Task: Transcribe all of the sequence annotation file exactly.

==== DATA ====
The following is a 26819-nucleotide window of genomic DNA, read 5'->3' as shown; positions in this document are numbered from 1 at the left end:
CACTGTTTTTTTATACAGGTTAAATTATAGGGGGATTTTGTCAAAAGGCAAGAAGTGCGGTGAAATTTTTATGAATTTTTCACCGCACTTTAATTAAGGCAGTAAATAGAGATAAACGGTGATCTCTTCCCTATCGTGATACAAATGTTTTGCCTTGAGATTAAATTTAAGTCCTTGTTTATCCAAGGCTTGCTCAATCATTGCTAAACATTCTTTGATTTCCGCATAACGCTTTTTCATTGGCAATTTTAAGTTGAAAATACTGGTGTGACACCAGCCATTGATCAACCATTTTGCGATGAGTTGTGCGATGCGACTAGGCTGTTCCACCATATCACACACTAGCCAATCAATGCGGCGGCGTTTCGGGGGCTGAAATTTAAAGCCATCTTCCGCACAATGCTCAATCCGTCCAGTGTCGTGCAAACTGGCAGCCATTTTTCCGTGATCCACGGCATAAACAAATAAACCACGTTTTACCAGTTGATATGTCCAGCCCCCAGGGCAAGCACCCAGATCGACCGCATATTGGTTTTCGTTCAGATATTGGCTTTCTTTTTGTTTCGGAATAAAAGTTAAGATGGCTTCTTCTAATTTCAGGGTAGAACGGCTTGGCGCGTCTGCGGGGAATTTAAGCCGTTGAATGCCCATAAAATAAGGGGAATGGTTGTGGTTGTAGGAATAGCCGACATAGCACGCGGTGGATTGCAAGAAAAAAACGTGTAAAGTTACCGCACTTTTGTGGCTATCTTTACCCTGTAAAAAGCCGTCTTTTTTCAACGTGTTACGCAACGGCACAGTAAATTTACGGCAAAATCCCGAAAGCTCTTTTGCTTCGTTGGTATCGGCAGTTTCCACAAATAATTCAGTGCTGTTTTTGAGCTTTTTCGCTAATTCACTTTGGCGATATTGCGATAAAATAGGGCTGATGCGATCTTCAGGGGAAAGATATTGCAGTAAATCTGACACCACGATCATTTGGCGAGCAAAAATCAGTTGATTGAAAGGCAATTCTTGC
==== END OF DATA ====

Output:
The following is a 26819-nucleotide window of genomic DNA, read 5'->3' as shown; positions in this document are numbered from 1 at the left end:
CACTGTTTTTTTATACAGGTTAAATTATAGGGGGATTTTGTCAAAAGGCAAGAAGTGCGGTGAAATTTTTATGAATTTTTCACCGCACTTTAATTAAGGCAGTAAATAGAGATAAACGGTGATCTCTTCCCTATCGTGATACAAATGTTTTGCCTTGAGATTAAATTTAAGTCCTTGTTTATCCAAGGCTTGCTCAATCATTGCTAAACATTCTTTGATTTCCGCATAACGCTTTTTCATTGGCAATTTTAAGTTGAAAATACTGGTGTGACACCAGCCATTGATCAACCATTTTGCGATGAGTTGTGCGATGCGACTAGGCTGTTCCACCATATCACACACTAGCCAATCAATGCGGCGGCGTTTCGGGGGCTGAAATTTAAAGCCATCTTCCGCACAATGCTCAATCCGTCCAGTGTCGTGCAAACTGGCAGCCATTTTTCCGTGATCCACGGCATAAACAAATAAACCACGTTTTACCAGTTGATATGTCCAGCCCCCAGGGCAAGCACCCAGATCGACCGCATATTGGTTTTCGTTCAGATATTGGCTTTCTTTTTGTTTCGGAATAAAAGTTAAGATGGCTTCTTCTAATTTCAGGGTAGAACGGCTTGGCGCGTCTGCGGGGAATTTAAGCCGTTGAATGCCCATAAAATAAGGGGAATGGTTGTGGTTGTAGGAATAGCCGACATAGCACGCGGTGGATTGCAAGAAAAAAACGTGTAAAGTTACCGCACTTTTGTGGCTATCTTTACCCTGTAAAAAGCCGTCTTTTTTCAACGTGTTACGCAACGGCACAGTAAATTTACGGCAAAATCCCGAAAGCTCTTTTGCTTCGTTGGTATCGGCAGTTTCCACAAATAATTCAGTGCTGTTTTTGAGCTTTTTCGCTAATTCACTTTGGCGATATTGCGATAAAATAGGGCTGATGCGATCTTCAGGGGAAAGATATTGCAGTAAATCTGACACCACGATCATTTGGCGAGCAAAAATCAGTTGATTGAAAGGCAATTCTTGC